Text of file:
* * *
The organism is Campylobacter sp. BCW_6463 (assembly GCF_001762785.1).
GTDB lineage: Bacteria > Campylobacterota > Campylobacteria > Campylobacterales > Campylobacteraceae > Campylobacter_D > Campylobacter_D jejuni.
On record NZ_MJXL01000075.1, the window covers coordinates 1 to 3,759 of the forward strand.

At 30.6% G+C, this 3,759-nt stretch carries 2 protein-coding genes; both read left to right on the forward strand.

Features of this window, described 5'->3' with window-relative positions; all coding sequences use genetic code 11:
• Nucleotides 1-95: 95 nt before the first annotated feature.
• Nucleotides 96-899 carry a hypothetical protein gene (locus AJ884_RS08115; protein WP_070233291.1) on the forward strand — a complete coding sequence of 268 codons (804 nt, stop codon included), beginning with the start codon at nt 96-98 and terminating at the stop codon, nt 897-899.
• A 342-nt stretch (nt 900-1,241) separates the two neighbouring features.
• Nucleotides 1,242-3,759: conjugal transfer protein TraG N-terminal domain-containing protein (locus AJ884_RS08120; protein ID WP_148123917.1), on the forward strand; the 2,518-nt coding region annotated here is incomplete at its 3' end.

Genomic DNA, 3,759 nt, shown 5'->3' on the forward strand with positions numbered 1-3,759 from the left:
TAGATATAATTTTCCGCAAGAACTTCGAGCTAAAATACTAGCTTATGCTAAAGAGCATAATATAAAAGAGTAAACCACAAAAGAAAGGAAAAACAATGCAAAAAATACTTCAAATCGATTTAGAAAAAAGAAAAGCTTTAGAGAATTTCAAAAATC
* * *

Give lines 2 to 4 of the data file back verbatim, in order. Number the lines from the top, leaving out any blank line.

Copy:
GTDB lineage: Bacteria > Campylobacterota > Campylobacteria > Campylobacterales > Campylobacteraceae > Campylobacter_D > Campylobacter_D jejuni.
On record NZ_MJXL01000075.1, the window covers coordinates 1 to 3,759 of the forward strand.

At 30.6% G+C, this 3,759-nt stretch carries 2 protein-coding genes; both read left to right on the forward strand.